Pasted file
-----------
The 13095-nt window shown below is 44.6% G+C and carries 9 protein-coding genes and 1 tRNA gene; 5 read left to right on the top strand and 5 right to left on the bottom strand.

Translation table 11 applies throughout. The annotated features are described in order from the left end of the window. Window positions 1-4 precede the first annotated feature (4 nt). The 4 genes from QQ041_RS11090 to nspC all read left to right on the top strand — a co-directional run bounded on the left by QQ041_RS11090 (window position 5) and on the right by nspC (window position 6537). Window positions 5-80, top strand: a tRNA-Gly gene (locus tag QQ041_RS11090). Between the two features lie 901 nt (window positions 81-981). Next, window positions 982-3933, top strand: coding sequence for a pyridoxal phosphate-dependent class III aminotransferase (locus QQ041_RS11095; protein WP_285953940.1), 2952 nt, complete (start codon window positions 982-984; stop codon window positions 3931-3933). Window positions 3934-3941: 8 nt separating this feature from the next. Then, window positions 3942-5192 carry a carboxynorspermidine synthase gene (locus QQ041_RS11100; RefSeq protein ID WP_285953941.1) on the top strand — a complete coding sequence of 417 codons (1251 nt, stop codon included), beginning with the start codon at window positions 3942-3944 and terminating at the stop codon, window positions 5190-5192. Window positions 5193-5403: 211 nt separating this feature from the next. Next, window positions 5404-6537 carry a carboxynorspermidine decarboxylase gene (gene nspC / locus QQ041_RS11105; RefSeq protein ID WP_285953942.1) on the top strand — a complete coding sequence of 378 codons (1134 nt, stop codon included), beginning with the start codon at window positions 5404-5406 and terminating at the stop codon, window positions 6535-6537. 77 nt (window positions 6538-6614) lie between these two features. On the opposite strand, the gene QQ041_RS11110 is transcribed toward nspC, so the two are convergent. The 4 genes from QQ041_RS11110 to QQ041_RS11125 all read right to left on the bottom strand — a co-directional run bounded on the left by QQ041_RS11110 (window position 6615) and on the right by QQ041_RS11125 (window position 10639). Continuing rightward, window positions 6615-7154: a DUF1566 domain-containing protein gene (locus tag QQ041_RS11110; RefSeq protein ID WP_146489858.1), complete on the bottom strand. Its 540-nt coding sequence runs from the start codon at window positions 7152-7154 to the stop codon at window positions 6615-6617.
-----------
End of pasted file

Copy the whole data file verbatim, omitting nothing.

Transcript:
The 13095-nt window shown below is 44.6% G+C and carries 9 protein-coding genes and 1 tRNA gene; 5 read left to right on the top strand and 5 right to left on the bottom strand.

Translation table 11 applies throughout. The annotated features are described in order from the left end of the window. Window positions 1-4 precede the first annotated feature (4 nt). The 4 genes from QQ041_RS11090 to nspC all read left to right on the top strand — a co-directional run bounded on the left by QQ041_RS11090 (window position 5) and on the right by nspC (window position 6537). Window positions 5-80, top strand: a tRNA-Gly gene (locus tag QQ041_RS11090). Between the two features lie 901 nt (window positions 81-981). Next, window positions 982-3933, top strand: coding sequence for a pyridoxal phosphate-dependent class III aminotransferase (locus QQ041_RS11095; protein WP_285953940.1), 2952 nt, complete (start codon window positions 982-984; stop codon window positions 3931-3933). Window positions 3934-3941: 8 nt separating this feature from the next. Then, window positions 3942-5192 carry a carboxynorspermidine synthase gene (locus QQ041_RS11100; RefSeq protein ID WP_285953941.1) on the top strand — a complete coding sequence of 417 codons (1251 nt, stop codon included), beginning with the start codon at window positions 3942-3944 and terminating at the stop codon, window positions 5190-5192. Window positions 5193-5403: 211 nt separating this feature from the next. Next, window positions 5404-6537 carry a carboxynorspermidine decarboxylase gene (gene nspC / locus QQ041_RS11105; RefSeq protein ID WP_285953942.1) on the top strand — a complete coding sequence of 378 codons (1134 nt, stop codon included), beginning with the start codon at window positions 5404-5406 and terminating at the stop codon, window positions 6535-6537. 77 nt (window positions 6538-6614) lie between these two features. On the opposite strand, the gene QQ041_RS11110 is transcribed toward nspC, so the two are convergent. The 4 genes from QQ041_RS11110 to QQ041_RS11125 all read right to left on the bottom strand — a co-directional run bounded on the left by QQ041_RS11110 (window position 6615) and on the right by QQ041_RS11125 (window position 10639). Continuing rightward, window positions 6615-7154: a DUF1566 domain-containing protein gene (locus tag QQ041_RS11110; RefSeq protein ID WP_146489858.1), complete on the bottom strand. Its 540-nt coding sequence runs from the start codon at window positions 7152-7154 to the stop codon at window positions 6615-6617.